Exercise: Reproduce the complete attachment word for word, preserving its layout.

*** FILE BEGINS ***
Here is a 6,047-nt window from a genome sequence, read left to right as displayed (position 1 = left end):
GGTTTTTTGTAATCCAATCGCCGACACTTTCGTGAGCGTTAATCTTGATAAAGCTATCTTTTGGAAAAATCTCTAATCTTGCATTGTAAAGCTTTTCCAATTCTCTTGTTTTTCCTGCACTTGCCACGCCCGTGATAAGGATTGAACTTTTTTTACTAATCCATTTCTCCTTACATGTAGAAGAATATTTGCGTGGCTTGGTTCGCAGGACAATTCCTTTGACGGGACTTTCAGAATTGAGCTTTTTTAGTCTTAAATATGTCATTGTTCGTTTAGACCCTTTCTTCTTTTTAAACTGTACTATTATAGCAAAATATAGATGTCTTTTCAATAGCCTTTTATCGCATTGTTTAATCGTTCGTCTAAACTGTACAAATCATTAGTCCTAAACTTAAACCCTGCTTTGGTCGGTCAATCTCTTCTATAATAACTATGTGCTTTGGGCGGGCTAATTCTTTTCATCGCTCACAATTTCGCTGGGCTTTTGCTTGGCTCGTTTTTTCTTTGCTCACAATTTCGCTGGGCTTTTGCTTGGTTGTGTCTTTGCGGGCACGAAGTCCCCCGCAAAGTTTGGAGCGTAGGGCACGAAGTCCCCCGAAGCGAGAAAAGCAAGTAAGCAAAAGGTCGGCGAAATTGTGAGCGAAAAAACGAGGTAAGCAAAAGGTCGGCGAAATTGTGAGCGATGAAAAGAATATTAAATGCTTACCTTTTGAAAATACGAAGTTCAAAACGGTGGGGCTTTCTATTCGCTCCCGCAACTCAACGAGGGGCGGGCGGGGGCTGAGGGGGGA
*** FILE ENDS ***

Here is a 6,047-nt window from a genome sequence, read left to right as displayed (position 1 = left end):
GGTTTTTTGTAATCCAATCGCCGACACTTTCGTGAGCGTTAATCTTGATAAAGCTATCTTTTGGAAAAATCTCTAATCTTGCATTGTAAAGCTTTTCCAATTCTCTTGTTTTTCCTGCACTTGCCACGCCCGTGATAAGGATTGAACTTTTTTTACTAATCCATTTCTCCTTACATGTAGAAGAATATTTGCGTGGCTTGGTTCGCAGGACAATTCCTTTGACGGGACTTTCAGAATTGAGCTTTTTTAGTCTTAAATATGTCATTGTTCGTTTAGACCCTTTCTTCTTTTTAAACTGTACTATTATAGCAAAATATAGATGTCTTTTCAATAGCCTTTTATCGCATTGTTTAATCGTTCGTCTAAACTGTACAAATCATTAGTCCTAAACTTAAACCCTGCTTTGGTCGGTCAATCTCTTCTATAATAACTATGTGCTTTGGGCGGGCTAATTCTTTTCATCGCTCACAATTTCGCTGGGCTTTTGCTTGGCTCGTTTTTTCTTTGCTCACAATTTCGCTGGGCTTTTGCTTGGTTGTGTCTTTGCGGGCACGAAGTCCCCCGCAAAGTTTGGAGCGTAGGGCACGAAGTCCCCCGAAGCGAGAAAAGCAAGTAAGCAAAAGGTCGGCGAAATTGTGAGCGAAAAAACGAGGTAAGCAAAAGGTCGGCGAAATTGTGAGCGATGAAAAGAATATTAAATGCTTACCTTTTGAAAATACGAAGTTCAAAACGGTGGGGCTTTCTATTCGCTCCCGCAACTCAACGAGGGGCGGGCGGGGGCTGAGGGGGGA